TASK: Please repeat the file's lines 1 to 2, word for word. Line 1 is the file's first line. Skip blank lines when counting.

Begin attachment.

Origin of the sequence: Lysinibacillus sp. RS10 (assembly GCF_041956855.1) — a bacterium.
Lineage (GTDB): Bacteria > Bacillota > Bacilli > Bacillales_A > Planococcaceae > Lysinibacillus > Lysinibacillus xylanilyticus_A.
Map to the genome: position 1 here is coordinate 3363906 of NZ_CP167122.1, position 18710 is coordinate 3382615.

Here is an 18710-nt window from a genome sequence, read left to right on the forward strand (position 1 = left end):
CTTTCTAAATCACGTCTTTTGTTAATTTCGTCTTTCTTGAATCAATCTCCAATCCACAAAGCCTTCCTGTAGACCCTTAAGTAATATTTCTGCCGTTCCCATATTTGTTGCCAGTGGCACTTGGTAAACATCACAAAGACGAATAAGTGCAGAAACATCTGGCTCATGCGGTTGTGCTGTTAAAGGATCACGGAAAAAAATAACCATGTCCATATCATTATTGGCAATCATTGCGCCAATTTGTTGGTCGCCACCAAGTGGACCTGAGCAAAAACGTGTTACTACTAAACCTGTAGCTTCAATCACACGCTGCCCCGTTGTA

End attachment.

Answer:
Origin of the sequence: Lysinibacillus sp. RS10 (assembly GCF_041956855.1) — a bacterium.
Lineage (GTDB): Bacteria > Bacillota > Bacilli > Bacillales_A > Planococcaceae > Lysinibacillus > Lysinibacillus xylanilyticus_A.